This week’s series against the Brewers is going to be as close to playoff baseball as we’ll get before October. And even though the Cubs are clearly in the better position (2.0 game lead, series at home), it sure feels like they have more to lose. And that makes me anxious as hell.
Here’s some news from around the league.
- The Red Sox and Yankees have both voiced their displeasure to the league, regarding the way the Josh Donaldson trade (to the Indians) went down. More specifically, they don’t like how the Indians and Blue Jays worked just barely within the rules to get Donaldson on the Indians before the September 1st playoff-eligible cutoff date, despite the fact that he was still injured and was immediately DL-ed upon reaching Cleveland. In short, the Donaldson deal probably wouldn’t have been allowed to go through with a stricter interpretation of the rules, but it was *technically* okay, so … what’re you gonna do?
- By the way, whenever these sort of issues pop up (like, say, holding a prospect down until an additional year of team control is secured), I have the same reaction: (1) yes, it’s obviously wrong to do that, but (2) if it’s within the rules, there’s not much to say. Change the rules, or teams will continue to exploit loopholes.
- I hate when pitchers purposefully bean players in 100% of cases. Aside from all the obvious danger for the players involved, the complete forfeiture of competitiveness always struck me as insanely selfish. Like, I have to watch my team fail, so some grown man can get over a beef he has with another grown man? Get outta here with that. Well, yesterday, that exact thing happened and it affected the Cubs a lot, albeit indirectly. With two outs in the sixth inning of the Giants/Brewers game, Ryan Braun stepped up to the plate with runners on first and second and a one-run deficit. Braun and the opposing starter, Madison Bumgarner, engaged in a stare-down that eventually led to three straight high and tight pitches, the last of which hit Braun on the shoulder. Bases loaded. Naturally, the next batter, Jonathan Schoop, hit a grand slam and the Giants went on to lose the game. So, you know, good job, Bumgarner. You really showed them.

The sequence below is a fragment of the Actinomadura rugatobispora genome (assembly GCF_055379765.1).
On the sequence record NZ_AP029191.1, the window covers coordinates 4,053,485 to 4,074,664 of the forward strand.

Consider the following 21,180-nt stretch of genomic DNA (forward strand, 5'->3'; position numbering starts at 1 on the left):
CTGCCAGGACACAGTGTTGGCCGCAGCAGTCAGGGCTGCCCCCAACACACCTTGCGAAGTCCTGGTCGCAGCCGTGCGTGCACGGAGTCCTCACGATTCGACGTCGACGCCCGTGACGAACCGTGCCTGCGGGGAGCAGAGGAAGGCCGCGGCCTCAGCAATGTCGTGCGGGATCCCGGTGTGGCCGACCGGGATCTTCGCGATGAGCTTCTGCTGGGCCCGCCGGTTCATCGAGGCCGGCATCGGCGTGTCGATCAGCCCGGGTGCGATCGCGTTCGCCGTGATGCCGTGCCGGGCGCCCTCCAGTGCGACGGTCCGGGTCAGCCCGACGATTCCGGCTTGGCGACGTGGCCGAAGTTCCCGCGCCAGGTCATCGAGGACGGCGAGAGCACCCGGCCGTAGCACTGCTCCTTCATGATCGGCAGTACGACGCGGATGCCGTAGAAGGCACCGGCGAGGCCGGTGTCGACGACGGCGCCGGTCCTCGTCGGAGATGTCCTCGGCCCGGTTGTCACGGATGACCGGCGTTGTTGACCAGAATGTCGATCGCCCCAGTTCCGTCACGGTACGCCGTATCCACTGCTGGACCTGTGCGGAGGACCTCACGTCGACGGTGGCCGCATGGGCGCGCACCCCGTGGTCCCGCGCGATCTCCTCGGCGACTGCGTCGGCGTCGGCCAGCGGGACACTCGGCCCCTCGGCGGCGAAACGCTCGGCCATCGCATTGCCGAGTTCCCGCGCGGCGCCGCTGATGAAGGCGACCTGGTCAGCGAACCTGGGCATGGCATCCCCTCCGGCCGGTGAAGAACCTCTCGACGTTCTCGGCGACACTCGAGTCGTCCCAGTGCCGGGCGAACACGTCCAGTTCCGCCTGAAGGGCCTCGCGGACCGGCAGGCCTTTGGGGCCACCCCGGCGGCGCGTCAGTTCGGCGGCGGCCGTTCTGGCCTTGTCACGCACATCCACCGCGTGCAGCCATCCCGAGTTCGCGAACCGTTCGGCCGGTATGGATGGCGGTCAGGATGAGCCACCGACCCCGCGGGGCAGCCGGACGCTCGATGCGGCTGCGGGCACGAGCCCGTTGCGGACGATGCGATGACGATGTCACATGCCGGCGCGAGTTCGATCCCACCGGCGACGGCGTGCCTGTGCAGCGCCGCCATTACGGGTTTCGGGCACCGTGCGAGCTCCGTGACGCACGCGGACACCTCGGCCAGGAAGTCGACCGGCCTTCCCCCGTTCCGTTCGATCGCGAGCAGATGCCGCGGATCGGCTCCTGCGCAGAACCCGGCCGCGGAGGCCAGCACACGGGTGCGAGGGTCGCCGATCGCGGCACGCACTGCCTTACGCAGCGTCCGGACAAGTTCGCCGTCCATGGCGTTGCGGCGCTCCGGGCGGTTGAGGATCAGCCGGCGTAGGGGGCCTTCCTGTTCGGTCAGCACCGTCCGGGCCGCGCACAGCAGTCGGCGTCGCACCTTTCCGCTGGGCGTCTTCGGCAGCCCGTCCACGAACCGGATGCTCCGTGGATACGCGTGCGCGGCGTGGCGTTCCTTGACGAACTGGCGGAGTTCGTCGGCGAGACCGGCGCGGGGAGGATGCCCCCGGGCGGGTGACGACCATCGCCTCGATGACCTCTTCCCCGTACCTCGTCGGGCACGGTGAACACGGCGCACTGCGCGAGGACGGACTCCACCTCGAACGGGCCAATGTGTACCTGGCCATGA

- Speaking of Yelich, he had some choice comments for the former Marlins president, David Samson, and I’m in his corner for this one:
Looks like it worked out alright….don’t be so anti-player all the time! https://t.co/oYr1vI1K1I
— Christian Yelich (@ChristianYelich) September 10, 2018
- Yadier Molina, Eugenio Suarez, Christian Yelich, Ronald Acuna Jr., Rhys Hoskins, Carlos Santana, Whit Merrifield, and Chris Taylor have been announced as members of the MLB roster for the 2018 All-Star tour with the Noppon Professional Baseball league in Japan. This year’s tour will apparently mark the 37th time Major Leaguers have gone to Japan for exhibition games since 1908. Seven games will be played starting November 8th, and you can expect more Major Leaguers to be involved. More details at MLB.com.
- At ESPN, Buster Olney used Michael Kopech and Shohei Ohtani’s recently recommended Tommy John surgeries as real-life examples of how a fundamental shift towards higher velocities and greater spin rates has led directly to more injuries – a trend he doesn’t believe will end soon.
- At MLB.com, Andrew Simon takes a look at the NL MVP race through the lens of one particular stat, Win Probability Added (WPA), and it’s a fine argument. Obviously, you can use WPA as the foundation for a selection, but as a tie-breaker, it serves a role. Sadly, Javier Baez’s mark (2.28) doesn’t quite match the NL leader and fellow MVP candidate Paul Goldschmidt (4.58), but, hey, it’s just one thing among many, right?
- Dodgers closer Kenley Jansen opened up about his heart issues, and I gotta say (1) this guy is awesome and (2) he’s courageous as heck. I sincerely hope he can put this issue behind him (as much as he medically/reasonably can) and be his usual dominant self this October. He’s one of the best pitchers in baseball, and is almost* always fun to watch.
- At the Tampa Bay Times, Marc Topkin discusses how the Rays have zigged when everyone has has zagged, with regards steering away from the launch angle/home run revolution. And while I can genuinely appreciate the massive improvements they made in a wide number of statistical areas (batting average, OBP, average with RISP, BABIP, contact, rate, etc.), I feel like it all comes back to a few simple truths: their runs per game is hardly up at all this season (4.28 verus 4.31). Then again, they had a 98 wRC+ last year and are at 104 wRC+ this season, so maybe there’s something to it.
- No one should ever bat flip again, because it’ll never be better than this:
— Baseball is Fun (@flippingbats) September 9, 2018
* You know when it’s not fun: October.